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See What Tomorrow Brings

Peter, Paul & Mary

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Album Review

See What Tomorrow Brings is a strong album that plays to the strengths of Peter, Paul, & Mary. There is a good variety of material within their folk format, and a nice esprit de corps that pervades the recording. All members sing lead, which brings a good balance to the proceedings. Worth noting are two early versions of Gordon Lightfoot's "Early Morning Rain" and Ewan MacColl's "The First Time Ever I Saw Your Face." Although there isn't one number that shouts instant classic, all cuts have something to recommend them. Lest we forget the trio's idealism, the opening song "If I Were Free" speaks to the hope of wars ending and the beginning of peaceful times. "Jane, Jane" and "Because All Men Are Brothers" show the group's gospel roots, while "The Rising of the Moon," an intense cut, has Irish music as its base. "Tryin' to Win" and "On a Desert Island" manifests the humorous side of the trio as they sing about real and imagined love relationships. Throughout the album, arrangements are tasteful, clean, and never obtrusive to the songs presented. All in all, this is a very good album that has variety, strong material, tasteful production, and a fine spirit that gives it a winning edge.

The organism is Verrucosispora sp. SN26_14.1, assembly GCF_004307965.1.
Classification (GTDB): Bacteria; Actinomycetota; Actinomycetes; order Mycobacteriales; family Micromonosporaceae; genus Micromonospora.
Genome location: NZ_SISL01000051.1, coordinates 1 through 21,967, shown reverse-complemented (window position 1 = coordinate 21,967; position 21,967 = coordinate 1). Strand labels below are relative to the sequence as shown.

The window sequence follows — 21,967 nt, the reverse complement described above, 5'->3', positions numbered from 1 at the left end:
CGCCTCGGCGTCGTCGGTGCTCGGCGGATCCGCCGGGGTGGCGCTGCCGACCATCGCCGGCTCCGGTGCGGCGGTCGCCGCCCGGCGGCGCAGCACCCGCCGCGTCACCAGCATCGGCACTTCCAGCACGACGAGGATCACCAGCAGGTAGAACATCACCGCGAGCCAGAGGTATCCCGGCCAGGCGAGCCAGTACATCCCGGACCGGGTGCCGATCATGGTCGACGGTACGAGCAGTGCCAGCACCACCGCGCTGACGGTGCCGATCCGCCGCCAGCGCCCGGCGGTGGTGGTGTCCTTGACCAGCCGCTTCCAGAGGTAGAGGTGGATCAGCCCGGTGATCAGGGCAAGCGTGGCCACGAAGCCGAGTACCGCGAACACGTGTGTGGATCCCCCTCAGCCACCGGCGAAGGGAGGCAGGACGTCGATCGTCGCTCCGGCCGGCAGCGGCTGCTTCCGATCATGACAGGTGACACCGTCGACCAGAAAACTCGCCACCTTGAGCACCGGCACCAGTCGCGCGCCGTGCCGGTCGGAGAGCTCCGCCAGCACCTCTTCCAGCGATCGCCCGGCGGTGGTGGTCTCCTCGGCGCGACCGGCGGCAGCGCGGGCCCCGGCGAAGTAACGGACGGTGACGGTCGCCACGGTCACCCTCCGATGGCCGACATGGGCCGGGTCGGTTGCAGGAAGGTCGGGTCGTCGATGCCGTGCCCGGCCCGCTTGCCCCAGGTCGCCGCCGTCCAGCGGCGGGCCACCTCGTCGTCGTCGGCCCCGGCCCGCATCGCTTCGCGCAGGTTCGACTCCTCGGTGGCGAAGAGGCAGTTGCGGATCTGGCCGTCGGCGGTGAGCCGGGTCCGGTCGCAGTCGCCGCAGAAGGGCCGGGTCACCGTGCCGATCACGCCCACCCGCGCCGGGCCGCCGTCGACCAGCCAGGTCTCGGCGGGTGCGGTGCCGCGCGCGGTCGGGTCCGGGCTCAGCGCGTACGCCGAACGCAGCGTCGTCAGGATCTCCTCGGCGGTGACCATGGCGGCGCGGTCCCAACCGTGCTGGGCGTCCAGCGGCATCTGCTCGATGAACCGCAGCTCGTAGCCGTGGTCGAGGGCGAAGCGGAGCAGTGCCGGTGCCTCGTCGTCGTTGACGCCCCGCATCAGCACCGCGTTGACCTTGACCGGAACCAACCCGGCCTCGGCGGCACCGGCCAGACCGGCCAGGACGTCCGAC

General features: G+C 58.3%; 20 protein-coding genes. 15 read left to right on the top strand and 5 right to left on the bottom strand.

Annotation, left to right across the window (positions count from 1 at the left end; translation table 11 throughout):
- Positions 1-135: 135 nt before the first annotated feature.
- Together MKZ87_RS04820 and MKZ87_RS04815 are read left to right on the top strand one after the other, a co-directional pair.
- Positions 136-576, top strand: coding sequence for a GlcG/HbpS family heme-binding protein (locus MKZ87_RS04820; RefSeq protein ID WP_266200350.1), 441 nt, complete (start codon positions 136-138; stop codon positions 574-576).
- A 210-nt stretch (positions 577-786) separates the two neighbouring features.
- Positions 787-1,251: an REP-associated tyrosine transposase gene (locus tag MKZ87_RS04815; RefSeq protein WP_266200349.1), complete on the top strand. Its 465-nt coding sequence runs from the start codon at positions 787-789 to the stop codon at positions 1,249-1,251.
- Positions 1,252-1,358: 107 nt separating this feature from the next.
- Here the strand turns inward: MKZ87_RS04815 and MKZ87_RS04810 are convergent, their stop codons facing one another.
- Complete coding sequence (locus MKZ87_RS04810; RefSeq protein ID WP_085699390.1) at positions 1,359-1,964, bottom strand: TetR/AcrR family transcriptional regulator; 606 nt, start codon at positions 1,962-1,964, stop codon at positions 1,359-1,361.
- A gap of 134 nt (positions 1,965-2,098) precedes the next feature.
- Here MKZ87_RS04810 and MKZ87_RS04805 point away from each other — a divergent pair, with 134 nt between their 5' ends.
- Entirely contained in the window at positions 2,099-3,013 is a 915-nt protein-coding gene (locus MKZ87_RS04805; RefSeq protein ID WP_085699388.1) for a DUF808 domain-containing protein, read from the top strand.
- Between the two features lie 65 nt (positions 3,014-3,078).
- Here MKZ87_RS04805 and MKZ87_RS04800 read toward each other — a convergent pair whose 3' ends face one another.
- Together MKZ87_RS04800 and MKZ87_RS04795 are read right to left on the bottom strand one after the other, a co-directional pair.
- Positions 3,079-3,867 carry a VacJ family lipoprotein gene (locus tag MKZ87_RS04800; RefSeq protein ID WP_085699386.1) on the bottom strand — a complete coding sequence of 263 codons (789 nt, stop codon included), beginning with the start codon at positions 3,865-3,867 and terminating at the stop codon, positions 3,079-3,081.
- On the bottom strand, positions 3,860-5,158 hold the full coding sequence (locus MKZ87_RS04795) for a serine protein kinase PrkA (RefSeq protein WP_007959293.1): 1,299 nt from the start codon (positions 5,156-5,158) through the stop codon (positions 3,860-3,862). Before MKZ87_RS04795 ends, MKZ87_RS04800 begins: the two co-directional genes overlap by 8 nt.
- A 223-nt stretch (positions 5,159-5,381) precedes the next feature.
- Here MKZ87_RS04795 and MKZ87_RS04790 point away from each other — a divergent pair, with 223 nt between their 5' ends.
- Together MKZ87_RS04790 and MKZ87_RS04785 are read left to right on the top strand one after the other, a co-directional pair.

Biography

Formed: 1961 in New York, NY

Genre: Singer/Songwriter

Years Active: '60s, '70s, '80s, '90s, '00s

The most popular folk group of the 1960s, Peter, Paul and Mary in later decades have also proved themselves to be among the most durable music acts in history. Their longevity dwarfs that of the Weavers, while the fact that the trio continues to be associated with a major record label (Warner Bros.) after decades in the business sets them apart from rivals like the Kingston Trio and the Brothers Four. Then again, perhaps it isn't so surprising — Peter, Paul and Mary's roots...
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